This concept resonates with the first O Antiphon which confesses Christ to proceed from the Most High and reach “from one end [of creation] to another”, and so be the beginning and end of all things. [Incidentally, this antiphon is also resonant with the second O Antiphon (which links Christ to the story of the house of Israel, with O Adonai highlighting the Mosaic covenant and O Radix Jesse highlighting the Davidic) and, as we’ll see, with later O Antiphons (in their mutual emphasis on Christ’s kingship over the Gentiles)]. He who is the root and the fruit is really the life of the whole tree. “Abide in Me, and I in you. As the branch cannot bear fruit of itself unless it abides in the vine, so neither can you unless you abide in Me” (John 15:4). Maybe this is why icons of the Jesse Tree often bear such a striking resemblance to icons of Christ the True Vine. Christ, in his incarnational participation in the family tree of Jesse, has sanctified all family trees and has made it possible for all humanity to abide now in him. Christ, who planted the original tree of life in the beginning, has himself hung as fruit on the new tree of life when, as he said, “It is Ended” (τετέλεσταιlit. It is accomplished).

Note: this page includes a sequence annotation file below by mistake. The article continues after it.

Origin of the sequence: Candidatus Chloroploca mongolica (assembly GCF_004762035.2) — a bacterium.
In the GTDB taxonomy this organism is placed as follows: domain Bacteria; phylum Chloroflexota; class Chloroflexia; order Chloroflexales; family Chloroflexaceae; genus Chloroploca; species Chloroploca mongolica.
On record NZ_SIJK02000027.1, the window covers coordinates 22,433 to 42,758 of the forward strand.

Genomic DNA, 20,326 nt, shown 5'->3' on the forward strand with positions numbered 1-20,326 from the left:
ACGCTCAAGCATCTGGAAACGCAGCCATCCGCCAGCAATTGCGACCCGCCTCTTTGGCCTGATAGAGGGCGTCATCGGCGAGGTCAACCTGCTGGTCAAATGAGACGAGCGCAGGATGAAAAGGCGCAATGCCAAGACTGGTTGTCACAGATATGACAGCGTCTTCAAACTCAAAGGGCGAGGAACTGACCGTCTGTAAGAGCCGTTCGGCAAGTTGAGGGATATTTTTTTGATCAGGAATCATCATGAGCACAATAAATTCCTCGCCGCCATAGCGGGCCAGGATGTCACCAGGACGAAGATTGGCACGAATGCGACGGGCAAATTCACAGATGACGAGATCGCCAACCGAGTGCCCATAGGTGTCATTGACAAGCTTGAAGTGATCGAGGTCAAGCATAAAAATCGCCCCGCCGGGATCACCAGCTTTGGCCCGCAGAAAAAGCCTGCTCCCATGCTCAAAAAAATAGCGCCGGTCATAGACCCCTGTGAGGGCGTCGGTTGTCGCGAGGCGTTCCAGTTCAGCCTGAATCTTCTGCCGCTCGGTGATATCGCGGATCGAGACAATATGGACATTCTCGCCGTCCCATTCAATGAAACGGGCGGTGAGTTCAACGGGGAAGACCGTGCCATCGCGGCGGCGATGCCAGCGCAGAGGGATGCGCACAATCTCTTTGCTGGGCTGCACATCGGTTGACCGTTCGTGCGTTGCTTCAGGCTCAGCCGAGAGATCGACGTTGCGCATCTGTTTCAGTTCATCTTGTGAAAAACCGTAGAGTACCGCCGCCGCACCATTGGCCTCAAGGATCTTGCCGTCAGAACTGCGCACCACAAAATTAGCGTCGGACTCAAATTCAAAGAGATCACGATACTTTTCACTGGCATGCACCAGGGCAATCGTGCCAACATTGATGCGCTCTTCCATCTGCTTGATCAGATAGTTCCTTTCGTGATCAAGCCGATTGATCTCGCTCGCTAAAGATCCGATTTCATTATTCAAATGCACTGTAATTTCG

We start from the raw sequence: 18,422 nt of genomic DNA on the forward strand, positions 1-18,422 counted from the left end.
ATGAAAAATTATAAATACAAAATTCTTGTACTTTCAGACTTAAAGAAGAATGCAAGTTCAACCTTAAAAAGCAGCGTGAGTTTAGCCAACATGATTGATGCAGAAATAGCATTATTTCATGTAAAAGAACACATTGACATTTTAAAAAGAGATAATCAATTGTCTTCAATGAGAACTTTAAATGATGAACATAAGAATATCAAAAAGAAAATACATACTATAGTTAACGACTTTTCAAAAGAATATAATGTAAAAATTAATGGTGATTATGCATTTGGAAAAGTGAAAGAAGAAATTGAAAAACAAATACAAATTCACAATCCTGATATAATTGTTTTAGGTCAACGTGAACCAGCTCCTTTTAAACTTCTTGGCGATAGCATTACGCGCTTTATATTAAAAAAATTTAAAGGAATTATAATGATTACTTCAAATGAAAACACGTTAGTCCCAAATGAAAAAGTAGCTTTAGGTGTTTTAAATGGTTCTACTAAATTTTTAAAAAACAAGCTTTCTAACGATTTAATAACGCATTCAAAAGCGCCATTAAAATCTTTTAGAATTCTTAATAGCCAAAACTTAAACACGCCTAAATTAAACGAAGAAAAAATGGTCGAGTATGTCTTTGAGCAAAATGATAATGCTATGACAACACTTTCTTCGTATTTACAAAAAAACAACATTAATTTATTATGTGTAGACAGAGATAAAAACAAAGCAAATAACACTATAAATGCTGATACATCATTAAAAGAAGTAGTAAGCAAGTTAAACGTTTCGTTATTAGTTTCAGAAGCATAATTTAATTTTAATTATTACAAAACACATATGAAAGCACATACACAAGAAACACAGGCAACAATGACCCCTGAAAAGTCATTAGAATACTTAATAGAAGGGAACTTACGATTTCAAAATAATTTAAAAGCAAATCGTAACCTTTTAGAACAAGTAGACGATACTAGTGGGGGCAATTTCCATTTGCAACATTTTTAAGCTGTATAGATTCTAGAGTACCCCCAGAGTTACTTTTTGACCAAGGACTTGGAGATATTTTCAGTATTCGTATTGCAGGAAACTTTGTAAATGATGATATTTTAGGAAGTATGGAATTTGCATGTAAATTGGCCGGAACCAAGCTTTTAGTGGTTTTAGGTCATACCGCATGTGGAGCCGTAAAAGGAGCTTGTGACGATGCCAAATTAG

All of this is important to remember in order to synthesize those two verses in chapter 11 of Isaiah and to make sense of what Christ declares of himself in Revelation. But I think for the purpose of this antiphon, the title is used primarily to recall Christ’s ancestry, to emphasize his Incarnation and his connectedness to the story. The other elements of this antiphon, all deriving directly from Isa 11:10 and Paul’s creative quotation of that verse in Rom 15:12, look outward to the Gentiles, the nations. Within these verses, as well as this antiphon, there’s a built-in juxtaposition of the Root of Jesse with the Gentiles, because Jews and Gentiles historically didn’t mix. But now it’s been revealed that all the peoples of the earth, both Jews and Gentiles, are to be united under one banner — one ensign — who is Jesus Christ (Χριστός meaning King, Messiah, or Anointed One).

And once again, in this antiphon like the others, Christ is implored to come to us. And this time, “…do not tarry,” is added for emphasis, as the plea grows in earnest the nearer we come to Christmas.

-Other Great O Antiphons-